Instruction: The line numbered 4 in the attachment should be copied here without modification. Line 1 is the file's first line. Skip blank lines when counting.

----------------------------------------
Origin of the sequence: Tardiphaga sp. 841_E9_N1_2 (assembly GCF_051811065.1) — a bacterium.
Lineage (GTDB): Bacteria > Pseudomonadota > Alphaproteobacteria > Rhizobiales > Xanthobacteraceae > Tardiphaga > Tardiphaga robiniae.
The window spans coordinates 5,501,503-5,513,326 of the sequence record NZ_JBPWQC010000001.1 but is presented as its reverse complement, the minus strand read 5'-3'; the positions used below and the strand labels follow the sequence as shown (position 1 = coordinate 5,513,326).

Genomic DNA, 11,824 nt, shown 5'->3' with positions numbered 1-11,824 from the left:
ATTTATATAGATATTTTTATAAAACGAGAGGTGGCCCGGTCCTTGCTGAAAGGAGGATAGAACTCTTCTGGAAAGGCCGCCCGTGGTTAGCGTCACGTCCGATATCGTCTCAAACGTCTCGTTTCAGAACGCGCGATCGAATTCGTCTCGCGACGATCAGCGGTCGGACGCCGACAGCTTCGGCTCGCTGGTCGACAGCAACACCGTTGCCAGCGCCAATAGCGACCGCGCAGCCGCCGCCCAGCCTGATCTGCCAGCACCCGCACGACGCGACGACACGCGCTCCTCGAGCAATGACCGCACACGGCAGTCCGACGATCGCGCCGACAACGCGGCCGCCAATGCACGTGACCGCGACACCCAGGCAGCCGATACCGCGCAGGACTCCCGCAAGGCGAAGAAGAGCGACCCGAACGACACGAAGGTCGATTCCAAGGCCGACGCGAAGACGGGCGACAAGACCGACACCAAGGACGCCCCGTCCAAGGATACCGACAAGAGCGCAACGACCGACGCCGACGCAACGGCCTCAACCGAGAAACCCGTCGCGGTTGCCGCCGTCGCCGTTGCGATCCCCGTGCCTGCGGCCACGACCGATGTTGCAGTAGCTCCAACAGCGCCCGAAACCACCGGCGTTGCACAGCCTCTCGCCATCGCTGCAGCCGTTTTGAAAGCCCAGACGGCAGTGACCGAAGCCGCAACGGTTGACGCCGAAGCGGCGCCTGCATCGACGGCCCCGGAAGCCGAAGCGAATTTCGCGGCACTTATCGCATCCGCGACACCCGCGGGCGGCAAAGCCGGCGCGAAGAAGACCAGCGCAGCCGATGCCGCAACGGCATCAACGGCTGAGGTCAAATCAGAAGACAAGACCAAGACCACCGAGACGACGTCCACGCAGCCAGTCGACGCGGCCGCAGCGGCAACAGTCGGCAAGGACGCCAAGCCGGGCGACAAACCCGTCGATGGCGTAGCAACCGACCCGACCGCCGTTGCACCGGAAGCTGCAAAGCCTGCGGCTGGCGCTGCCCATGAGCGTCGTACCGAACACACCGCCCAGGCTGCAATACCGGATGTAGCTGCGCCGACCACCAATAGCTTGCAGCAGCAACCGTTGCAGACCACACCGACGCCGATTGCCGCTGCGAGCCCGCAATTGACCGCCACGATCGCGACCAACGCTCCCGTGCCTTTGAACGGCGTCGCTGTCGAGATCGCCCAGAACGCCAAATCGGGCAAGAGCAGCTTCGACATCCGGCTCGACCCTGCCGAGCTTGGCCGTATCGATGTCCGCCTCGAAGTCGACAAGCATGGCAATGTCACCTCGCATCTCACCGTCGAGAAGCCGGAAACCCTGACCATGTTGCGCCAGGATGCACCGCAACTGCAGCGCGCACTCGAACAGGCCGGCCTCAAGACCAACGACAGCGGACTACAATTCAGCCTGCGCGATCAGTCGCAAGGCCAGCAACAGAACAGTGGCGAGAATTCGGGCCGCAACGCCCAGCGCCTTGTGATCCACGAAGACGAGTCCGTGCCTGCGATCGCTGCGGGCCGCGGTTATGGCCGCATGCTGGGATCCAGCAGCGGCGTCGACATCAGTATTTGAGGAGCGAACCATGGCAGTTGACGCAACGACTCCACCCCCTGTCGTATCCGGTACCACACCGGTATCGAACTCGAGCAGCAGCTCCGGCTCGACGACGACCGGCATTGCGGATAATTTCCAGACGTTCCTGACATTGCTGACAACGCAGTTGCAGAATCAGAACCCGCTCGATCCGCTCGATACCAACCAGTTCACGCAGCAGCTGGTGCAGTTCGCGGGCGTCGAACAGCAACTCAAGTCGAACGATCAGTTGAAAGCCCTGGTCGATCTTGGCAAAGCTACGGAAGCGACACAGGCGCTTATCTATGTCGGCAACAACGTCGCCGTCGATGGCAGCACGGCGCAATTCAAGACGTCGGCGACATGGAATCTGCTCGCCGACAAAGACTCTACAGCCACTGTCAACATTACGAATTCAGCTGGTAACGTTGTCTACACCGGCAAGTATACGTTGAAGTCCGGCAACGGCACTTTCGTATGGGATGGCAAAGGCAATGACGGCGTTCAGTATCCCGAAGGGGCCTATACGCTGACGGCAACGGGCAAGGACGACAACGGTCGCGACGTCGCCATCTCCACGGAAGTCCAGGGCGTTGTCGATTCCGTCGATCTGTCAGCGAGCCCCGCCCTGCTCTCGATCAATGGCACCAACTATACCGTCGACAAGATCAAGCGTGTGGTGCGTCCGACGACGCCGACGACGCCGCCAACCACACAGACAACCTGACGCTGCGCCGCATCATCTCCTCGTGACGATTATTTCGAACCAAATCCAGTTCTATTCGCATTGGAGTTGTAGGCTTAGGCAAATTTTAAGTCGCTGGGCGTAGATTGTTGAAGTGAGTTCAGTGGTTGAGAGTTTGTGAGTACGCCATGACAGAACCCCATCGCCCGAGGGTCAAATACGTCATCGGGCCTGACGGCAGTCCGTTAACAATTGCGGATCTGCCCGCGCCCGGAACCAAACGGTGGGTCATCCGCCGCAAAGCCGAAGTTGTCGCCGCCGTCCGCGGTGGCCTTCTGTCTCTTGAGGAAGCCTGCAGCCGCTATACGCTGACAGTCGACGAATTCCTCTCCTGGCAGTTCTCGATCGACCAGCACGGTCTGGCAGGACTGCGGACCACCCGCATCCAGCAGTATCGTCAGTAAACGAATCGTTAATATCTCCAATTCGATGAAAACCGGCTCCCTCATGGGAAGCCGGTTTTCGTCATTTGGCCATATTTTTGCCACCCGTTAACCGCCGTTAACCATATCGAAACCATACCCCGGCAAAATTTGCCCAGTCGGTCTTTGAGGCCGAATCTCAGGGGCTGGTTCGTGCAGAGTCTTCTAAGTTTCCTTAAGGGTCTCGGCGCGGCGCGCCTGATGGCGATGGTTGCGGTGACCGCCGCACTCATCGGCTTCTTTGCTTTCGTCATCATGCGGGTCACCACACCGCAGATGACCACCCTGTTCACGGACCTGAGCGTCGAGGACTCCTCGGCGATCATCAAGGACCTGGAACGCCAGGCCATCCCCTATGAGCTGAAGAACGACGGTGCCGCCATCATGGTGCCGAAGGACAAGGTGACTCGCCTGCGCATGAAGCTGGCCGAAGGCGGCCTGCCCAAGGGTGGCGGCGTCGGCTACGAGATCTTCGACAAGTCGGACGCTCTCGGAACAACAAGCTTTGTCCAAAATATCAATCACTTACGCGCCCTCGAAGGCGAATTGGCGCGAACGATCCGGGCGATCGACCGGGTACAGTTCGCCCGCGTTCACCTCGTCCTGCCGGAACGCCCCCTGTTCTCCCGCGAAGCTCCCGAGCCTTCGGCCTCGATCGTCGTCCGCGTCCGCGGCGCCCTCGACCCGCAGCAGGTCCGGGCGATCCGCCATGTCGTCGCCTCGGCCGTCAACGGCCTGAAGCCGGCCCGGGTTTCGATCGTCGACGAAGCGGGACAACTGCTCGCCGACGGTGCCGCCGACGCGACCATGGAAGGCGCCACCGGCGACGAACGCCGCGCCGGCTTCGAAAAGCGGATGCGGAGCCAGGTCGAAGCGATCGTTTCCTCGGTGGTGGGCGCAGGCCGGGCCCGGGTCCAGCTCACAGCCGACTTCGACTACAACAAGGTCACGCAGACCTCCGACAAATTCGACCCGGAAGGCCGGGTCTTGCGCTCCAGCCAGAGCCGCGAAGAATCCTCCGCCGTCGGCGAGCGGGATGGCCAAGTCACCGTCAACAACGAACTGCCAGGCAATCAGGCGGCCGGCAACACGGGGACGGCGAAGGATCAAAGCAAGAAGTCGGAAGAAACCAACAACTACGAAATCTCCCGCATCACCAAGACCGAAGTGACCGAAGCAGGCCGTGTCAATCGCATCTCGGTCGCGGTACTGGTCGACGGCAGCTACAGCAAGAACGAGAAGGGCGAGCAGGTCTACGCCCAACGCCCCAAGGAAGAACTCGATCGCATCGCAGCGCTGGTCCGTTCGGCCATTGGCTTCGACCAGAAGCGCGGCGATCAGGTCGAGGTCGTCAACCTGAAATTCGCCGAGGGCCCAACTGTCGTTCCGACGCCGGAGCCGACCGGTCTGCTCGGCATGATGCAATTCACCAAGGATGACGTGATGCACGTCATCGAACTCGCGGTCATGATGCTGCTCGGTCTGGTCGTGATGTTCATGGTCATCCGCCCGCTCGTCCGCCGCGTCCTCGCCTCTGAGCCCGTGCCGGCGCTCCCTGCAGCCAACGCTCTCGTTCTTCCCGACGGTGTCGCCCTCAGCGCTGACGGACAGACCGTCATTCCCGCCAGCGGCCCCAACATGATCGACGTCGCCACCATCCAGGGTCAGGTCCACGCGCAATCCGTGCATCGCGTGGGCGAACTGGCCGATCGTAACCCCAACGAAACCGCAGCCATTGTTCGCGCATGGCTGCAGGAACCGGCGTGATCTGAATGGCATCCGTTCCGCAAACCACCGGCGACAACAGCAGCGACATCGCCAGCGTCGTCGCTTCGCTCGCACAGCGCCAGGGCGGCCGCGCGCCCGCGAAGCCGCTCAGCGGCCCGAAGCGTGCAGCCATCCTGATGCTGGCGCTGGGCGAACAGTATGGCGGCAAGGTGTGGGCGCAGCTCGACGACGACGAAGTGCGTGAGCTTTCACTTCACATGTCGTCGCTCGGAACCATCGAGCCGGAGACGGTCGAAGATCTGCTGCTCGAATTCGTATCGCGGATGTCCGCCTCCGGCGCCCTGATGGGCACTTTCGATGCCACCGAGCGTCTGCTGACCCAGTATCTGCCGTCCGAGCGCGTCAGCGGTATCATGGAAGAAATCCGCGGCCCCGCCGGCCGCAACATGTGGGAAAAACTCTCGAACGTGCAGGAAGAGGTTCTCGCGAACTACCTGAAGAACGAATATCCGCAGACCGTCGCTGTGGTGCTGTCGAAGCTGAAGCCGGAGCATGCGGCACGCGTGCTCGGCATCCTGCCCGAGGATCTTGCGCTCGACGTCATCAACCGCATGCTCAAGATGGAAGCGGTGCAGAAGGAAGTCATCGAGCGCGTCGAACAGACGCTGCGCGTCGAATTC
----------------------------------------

Genomic DNA, 11,824 nt, shown 5'->3' with positions numbered 1-11,824 from the left: